The meteor’s dramatic passing was witnessed in Yekaterinburg, 200km (125 miles) to the north, and in Kazakhstan, to the south.

via BBC News – Meteorites injure hundreds in central Russia.

Sen. Lautenberg,  Rep. Ralph Hall, Rep.  John Dingell, WWII veterans, The Greatest Generation, end of an era, US Congress:  Interesting fact about The Greatest Generation –

Aaron Blake  @FixAaron

Lautenberg is last WWII veteran in the Senate. Two remain in House: Ralph Hall and John Dingell.

The recent death of Senator Daniel K. Inouye, a celebrated World War II veteran, coincided in many ways with the waning influence of veterans in American politics. There are now only three World War II veterans in Congress: Senator Frank Lautenberg of New Jersey, Representative Ralph Hall of Texas and Representative John D. Dingell of Michigan. Over all, the number of veterans joining Congress has perpetuated a four-decade-long slide.

The interplay between politics, the military and veterans is a complicated subject matter. Although war is supposed to be an extension of politics, we don’t want service members associated with politics. Some historians surmise that Lincoln removed Gen. George B. McClellan, the top Union Army general, partly because General McClellan showed too great of an interest in politics.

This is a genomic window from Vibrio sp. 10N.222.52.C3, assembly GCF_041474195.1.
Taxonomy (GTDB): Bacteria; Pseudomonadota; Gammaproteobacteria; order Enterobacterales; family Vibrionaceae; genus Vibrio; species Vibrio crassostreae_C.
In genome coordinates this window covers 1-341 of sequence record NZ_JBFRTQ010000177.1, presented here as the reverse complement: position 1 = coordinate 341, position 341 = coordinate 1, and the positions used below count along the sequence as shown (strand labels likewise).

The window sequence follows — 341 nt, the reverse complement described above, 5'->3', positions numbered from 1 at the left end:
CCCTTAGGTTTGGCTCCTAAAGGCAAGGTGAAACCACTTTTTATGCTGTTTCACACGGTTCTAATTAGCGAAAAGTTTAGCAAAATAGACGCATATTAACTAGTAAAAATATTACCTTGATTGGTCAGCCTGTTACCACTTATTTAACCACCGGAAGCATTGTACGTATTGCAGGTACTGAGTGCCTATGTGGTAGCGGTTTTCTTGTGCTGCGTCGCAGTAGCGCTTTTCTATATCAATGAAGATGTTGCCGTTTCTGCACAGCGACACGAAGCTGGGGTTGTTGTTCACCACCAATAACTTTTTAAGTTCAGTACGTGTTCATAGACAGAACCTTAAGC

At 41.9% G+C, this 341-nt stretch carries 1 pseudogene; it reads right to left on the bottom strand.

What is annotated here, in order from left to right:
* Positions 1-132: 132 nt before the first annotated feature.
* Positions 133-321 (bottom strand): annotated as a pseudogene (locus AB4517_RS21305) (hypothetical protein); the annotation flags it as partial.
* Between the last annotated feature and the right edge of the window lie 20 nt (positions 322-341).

In recent decades the number of military veterans in Congress has greatly diminished, but this trend will somewhat reverse as Afghanistan and Iraq veterans come of age. Although this past election cycle was focused on domestic issues and the economy, it will be interesting to analyze whether veterans running for office place a great emphasis on their military service in an election cycle in which foreign policy is a major issue. It will also be interesting to note how veterans of my generation contextualize their service and explain what lessons they learned from our recent wars. Veterans are not a homogenous group, and every veteran takes away a different lesson from military experience.

via The Role of the Military and Veterans in Politics – NYTimes.com.

Sports Illustrated,  Michael Jordan’s 50th Birthday, NBC Chicago, restaurants, Chicago:  I don’t think anyone has told Chicago that he’s not there anymore …

Ring in MJ’s 50th with this five-course birthday dinner that includes a shrimp cocktail with a 23-spice cocktail sauce and a 50-day dry-aged Wagyu rib eye. Finish things off with a complimentary piece of chocolate layer cake, which also clocks in at 23 layers and will likely put your pants into a Space Jam.